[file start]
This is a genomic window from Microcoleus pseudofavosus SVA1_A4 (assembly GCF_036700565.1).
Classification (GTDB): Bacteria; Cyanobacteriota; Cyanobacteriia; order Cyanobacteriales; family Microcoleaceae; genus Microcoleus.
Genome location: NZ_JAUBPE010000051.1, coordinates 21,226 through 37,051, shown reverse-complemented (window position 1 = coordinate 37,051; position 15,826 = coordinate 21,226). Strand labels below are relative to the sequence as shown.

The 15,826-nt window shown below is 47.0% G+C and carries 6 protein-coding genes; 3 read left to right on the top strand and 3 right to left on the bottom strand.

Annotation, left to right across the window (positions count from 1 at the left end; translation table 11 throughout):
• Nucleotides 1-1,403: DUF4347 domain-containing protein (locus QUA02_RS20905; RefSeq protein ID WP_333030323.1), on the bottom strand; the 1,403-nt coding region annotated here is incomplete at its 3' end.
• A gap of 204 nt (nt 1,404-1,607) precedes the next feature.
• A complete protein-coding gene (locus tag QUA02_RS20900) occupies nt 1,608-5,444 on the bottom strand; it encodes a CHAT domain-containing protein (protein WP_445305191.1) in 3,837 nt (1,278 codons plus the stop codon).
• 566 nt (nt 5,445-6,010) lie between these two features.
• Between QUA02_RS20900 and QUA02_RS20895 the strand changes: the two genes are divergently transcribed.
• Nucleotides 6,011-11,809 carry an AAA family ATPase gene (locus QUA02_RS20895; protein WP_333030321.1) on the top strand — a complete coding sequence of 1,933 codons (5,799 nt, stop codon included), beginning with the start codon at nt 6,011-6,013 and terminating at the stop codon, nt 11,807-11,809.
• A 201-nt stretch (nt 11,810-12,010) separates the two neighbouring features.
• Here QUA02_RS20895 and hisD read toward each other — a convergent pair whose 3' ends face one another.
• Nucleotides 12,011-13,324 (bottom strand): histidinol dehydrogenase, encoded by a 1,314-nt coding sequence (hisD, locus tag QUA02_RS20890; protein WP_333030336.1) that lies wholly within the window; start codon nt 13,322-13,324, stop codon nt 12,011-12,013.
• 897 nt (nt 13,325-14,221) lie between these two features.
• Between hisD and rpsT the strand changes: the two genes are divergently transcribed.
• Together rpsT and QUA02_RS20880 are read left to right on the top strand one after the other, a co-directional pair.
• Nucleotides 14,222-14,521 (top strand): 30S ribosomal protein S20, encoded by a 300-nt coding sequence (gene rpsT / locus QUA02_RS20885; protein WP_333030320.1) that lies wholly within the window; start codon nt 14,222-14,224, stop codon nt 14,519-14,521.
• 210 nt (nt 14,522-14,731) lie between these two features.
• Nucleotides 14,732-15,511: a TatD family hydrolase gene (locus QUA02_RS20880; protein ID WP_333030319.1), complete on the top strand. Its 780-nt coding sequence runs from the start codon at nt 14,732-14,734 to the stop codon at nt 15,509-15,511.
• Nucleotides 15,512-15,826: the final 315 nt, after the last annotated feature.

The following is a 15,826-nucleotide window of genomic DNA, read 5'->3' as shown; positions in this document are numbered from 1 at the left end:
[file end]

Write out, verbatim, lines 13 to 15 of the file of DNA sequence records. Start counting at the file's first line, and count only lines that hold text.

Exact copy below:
• Here QUA02_RS20895 and hisD read toward each other — a convergent pair whose 3' ends face one another.
• Nucleotides 12,011-13,324 (bottom strand): histidinol dehydrogenase, encoded by a 1,314-nt coding sequence (hisD, locus tag QUA02_RS20890; protein WP_333030336.1) that lies wholly within the window; start codon nt 13,322-13,324, stop codon nt 12,011-12,013.
• 897 nt (nt 13,325-14,221) lie between these two features.